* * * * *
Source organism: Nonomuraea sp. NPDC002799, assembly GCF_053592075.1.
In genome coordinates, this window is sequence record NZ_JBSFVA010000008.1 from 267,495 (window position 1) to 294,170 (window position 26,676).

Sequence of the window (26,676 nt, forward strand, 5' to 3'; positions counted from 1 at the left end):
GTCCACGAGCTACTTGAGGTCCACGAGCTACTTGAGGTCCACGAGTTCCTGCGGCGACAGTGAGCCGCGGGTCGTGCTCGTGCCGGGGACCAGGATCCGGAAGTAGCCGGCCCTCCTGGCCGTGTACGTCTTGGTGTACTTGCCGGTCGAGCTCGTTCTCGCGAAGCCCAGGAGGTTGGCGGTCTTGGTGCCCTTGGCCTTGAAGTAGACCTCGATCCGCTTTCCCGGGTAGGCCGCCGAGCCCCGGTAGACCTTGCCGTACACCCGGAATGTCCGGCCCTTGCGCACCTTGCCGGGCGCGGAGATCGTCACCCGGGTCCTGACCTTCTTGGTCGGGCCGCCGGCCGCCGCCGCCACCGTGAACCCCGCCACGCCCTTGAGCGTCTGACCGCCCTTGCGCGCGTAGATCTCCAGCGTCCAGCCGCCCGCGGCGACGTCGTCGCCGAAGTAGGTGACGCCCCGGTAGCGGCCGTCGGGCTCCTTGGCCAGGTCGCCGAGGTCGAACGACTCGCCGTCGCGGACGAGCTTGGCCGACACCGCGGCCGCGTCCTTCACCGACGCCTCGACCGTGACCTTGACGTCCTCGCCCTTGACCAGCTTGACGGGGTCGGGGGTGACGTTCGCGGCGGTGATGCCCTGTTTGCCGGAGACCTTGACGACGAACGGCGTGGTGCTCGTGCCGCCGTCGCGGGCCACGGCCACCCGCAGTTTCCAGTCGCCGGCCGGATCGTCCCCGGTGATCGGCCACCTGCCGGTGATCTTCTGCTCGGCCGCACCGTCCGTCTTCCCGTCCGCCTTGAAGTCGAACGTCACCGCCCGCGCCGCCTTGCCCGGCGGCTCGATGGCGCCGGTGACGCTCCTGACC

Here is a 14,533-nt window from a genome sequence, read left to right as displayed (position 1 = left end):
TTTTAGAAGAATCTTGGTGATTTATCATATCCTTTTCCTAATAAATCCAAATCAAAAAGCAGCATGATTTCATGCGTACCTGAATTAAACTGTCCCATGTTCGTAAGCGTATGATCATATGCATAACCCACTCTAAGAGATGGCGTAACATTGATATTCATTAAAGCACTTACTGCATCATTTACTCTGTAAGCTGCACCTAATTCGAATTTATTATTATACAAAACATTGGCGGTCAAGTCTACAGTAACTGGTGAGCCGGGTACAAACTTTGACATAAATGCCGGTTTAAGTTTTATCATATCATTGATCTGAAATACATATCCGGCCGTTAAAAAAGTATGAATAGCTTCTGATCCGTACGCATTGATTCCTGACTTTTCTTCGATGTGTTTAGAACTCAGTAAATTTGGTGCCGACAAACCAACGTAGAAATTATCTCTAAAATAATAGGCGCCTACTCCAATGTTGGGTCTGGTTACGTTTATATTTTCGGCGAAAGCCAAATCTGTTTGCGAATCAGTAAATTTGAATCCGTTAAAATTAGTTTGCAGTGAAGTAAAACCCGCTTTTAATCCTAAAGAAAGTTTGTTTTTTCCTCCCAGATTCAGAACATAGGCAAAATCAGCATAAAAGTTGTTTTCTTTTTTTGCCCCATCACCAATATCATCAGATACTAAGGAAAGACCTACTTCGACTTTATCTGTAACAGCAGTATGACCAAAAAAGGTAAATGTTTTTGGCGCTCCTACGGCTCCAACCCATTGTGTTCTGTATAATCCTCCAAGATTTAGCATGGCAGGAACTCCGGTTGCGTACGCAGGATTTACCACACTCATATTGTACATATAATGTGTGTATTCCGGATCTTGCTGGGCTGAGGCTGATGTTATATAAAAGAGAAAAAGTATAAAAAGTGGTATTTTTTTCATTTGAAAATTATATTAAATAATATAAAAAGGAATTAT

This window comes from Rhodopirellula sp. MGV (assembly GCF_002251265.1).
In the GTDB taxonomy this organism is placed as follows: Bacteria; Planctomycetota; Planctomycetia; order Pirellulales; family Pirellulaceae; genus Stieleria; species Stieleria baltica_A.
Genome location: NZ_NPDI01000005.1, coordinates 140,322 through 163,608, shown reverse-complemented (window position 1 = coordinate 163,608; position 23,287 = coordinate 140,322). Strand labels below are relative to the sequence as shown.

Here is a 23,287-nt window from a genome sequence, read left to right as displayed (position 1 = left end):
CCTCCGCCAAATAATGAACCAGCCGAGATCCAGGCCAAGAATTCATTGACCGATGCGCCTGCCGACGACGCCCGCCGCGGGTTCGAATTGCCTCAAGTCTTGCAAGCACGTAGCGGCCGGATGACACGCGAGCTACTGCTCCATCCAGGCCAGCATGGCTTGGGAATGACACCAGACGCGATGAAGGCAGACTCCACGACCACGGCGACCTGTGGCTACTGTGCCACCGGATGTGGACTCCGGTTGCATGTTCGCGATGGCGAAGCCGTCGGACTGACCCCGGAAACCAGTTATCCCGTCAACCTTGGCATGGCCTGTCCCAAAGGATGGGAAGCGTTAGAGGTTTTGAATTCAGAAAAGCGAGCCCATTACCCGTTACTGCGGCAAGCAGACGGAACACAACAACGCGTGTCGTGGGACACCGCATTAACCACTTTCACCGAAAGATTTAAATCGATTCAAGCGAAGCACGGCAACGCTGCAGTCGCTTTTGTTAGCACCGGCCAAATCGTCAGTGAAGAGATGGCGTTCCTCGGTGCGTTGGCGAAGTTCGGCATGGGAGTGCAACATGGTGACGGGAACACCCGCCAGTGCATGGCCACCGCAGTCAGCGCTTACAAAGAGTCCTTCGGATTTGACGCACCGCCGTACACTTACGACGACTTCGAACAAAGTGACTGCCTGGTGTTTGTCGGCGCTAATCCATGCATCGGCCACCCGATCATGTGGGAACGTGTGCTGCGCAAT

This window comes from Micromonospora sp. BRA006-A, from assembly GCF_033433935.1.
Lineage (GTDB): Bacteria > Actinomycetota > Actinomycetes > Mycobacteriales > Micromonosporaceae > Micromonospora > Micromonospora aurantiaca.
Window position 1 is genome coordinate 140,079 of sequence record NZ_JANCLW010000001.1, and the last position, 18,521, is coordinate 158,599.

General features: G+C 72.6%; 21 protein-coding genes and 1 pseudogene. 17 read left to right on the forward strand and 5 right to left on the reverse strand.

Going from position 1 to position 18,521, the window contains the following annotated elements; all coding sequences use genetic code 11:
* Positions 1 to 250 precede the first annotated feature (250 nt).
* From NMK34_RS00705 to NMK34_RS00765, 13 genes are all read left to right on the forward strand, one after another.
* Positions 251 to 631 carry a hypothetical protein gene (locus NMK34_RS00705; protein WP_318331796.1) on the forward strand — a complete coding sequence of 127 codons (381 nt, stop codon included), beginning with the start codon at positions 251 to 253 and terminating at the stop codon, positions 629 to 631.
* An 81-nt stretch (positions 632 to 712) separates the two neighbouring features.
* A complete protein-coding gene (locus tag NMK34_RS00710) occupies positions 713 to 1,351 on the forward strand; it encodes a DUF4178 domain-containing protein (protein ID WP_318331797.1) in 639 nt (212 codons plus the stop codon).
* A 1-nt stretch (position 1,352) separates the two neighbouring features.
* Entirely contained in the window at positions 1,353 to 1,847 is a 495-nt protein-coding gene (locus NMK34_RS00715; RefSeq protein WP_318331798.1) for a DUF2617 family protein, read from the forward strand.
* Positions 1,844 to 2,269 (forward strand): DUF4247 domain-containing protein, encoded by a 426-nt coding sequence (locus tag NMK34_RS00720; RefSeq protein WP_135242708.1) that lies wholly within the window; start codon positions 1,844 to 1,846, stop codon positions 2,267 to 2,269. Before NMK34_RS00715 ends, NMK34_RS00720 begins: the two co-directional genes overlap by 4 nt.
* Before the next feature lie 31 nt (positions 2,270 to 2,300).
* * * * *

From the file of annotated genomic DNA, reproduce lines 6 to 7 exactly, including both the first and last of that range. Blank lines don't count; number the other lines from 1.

TTTTAGAAGAATCTTGGTGATTTATCATATCCTTTTCCTAATAAATCCAAATCAAAAAGCAGCATGATTTCATGCGTACCTGAATTAAACTGTCCCATGTTCGTAAGCGTATGATCATATGCATAACCCACTCTAAGAGATGGCGTAACATTGATATTCATTAAAGCACTTACTGCATCATTTACTCTGTAAGCTGCACCTAATTCGAATTTATTATTATACAAAACATTGGCGGTCAAGTCTACAGTAACTGGTGAGCCGGGTACAAACTTTGACATAAATGCCGGTTTAAGTTTTATCATATCATTGATCTGAAATACATATCCGGCCGTTAAAAAAGTATGAATAGCTTCTGATCCGTACGCATTGATTCCTGACTTTTCTTCGATGTGTTTAGAACTCAGTAAATTTGGTGCCGACAAACCAACGTAGAAATTATCTCTAAAATAATAGGCGCCTACTCCAATGTTGGGTCTGGTTACGTTTATATTTTCGGCGAAAGCCAAATCTGTTTGCGAATCAGTAAATTTGAATCCGTTAAAATTAGTTTGCAGTGAAGTAAAACCCGCTTTTAATCCTAAAGAAAGTTTGTTTTTTCCTCCCAGATTCAGAACATAGGCAAAATCAGCATAAAAGTTGTTTTCTTTTTTTGCCCCATCACCAATATCATCAGATACTAAGGAAAGACCTACTTCGACTTTATCTGTAACAGCAGTATGACCAAAAAAGGTAAATGTTTTTGGCGCTCCTACGGCTCCAACCCATTGTGTTCTGTATAATCCTCCAAGATTTAGCATGGCAGGAACTCCGGTTGCGTACGCAGGATTTACCACACTCATATTGTACATATAATGTGTGTATTCCGGATCTTGCTGGGCTGAGGCTGATGTTATATAAAAGAGAAAAAGTATAAAAAGTGGTATTTTTTTCATTTGAAAATTATATTAAATAATATAAAAAGGAATTAT

This window comes from Rhodopirellula sp. MGV (assembly GCF_002251265.1).